From the beautiful valley of Quindío and the idyllic town of Salento we return to the expressway and follow it north towards Medellín. We cross the tropical mountains and follow the Rio Cauca, a flowing river of brown broth with a powerful current.
When we stop for lunch, the hummingbirds are buzzing around us. The young woman who brings us food is so enthusiastic about Leon that she takes us around the restaurant to show the little one the domestic pig.
Hummingbirds and pigs…
The fun of the ride is spoiled by numerous construction sites, for which the road is repeatedly closed to traffic at times. Here we stand for half an hour, there for a whole hour, then again for half an hour.
ONE CONSTRUCTION SITE AFTER THE ONE – ALL BY LANDSLIDES!
Since all other roads that would be an alternative are blocked by landslides, we have to go through here like everyone else. And we have to bleed a lot, because every few kilometers a new toll station is waiting for us to take pesos worth two to five euros out of our pockets.
We reach the small town of La Pintada at a bend in the Rio Cauca in the late afternoon and decide to stay there. There is a pool and good food, a little luxury at the end of the day. Some call this luxury camping “glamping“.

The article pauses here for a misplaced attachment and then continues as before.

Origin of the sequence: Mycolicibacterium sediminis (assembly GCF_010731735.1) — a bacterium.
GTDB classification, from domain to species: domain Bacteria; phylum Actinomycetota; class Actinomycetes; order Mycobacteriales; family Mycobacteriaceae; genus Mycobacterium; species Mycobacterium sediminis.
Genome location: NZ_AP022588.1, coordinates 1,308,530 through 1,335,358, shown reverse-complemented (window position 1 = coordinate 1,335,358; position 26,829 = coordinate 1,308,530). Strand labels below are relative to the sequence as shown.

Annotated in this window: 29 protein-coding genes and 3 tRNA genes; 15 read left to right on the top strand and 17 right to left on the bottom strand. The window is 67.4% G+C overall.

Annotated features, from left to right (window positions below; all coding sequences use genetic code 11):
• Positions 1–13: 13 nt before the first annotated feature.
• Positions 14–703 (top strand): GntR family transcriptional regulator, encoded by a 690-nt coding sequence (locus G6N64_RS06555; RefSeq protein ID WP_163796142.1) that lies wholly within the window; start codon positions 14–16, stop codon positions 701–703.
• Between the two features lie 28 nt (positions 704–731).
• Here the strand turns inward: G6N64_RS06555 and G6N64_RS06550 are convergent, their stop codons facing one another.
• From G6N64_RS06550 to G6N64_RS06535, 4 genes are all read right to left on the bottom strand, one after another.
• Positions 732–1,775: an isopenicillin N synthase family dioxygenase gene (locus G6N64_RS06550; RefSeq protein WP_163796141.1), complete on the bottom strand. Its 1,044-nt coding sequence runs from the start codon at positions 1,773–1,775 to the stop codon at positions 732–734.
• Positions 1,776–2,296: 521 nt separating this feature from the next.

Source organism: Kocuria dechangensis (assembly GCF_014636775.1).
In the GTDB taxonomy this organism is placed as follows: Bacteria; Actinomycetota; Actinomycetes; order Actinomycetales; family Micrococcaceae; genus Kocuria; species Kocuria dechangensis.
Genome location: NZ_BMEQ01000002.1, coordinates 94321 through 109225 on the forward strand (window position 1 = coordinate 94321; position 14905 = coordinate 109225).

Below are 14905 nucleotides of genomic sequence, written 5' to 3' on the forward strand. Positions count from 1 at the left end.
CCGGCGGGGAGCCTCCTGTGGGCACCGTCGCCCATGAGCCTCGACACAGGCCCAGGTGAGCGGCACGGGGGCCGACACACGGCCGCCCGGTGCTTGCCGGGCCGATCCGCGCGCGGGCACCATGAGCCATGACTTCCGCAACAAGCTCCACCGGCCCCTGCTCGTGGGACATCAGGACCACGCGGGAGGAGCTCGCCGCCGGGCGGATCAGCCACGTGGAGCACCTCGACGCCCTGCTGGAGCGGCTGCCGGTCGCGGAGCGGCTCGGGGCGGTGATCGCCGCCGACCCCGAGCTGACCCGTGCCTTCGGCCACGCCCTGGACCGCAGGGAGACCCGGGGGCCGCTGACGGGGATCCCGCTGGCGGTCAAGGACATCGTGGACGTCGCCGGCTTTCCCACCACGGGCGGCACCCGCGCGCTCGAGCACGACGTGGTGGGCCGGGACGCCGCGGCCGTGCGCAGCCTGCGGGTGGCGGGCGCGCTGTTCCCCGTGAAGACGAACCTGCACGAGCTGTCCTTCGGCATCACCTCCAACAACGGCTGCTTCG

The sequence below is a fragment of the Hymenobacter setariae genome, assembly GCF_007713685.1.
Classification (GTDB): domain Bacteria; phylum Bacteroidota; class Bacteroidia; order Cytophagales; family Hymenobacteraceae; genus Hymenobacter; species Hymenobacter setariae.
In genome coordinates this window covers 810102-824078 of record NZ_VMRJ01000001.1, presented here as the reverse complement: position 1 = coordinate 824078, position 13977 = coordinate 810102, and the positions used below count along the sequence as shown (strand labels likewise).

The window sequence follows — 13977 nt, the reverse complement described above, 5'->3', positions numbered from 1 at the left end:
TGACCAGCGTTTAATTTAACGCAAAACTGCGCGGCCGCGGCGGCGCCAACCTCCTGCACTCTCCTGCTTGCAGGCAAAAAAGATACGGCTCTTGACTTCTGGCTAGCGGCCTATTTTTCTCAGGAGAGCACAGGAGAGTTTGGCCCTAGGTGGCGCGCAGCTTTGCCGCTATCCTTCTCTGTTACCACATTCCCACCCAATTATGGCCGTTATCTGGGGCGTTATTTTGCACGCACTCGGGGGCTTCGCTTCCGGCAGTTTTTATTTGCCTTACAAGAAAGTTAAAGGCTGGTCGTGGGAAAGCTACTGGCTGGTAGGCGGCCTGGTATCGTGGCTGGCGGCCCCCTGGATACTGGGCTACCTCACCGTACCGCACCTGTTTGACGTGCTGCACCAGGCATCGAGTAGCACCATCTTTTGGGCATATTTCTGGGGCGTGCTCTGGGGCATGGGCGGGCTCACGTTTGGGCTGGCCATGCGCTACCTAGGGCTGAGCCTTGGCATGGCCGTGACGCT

Our last night in Dusty
We spend our last night in our car. The next day we will reach Medellín and park our car there until it will be picked up by our friend Esteban from Paraguay.
We find an alternative to the tinto, which we got to know as a loveless coffee variant, namely a cafecito.
After all, we can’t look at the bottom of the cup. While we treat ourselves to a cafecito and a hot chocolate for breakfast, two scarlet macaws greet us with a lot of chatter. The colorful birds fly overhead and perch on the branch of a nearby tree, where they plunder the fruit and tease each other.
This night we have a pool instead of dust
The next day we choose a route that goes over the mountains and is not blocked. The road is also not very busy and offers a beautiful view over the Cauca Valley. We cross the river over an old steel bridge, then it goes steadily uphill.
We reach the pass of El Calvario and stop in Fredonia to eat. Then we face the construction sites and heavy traffic again on the way down, which we follow into the city of Medellin.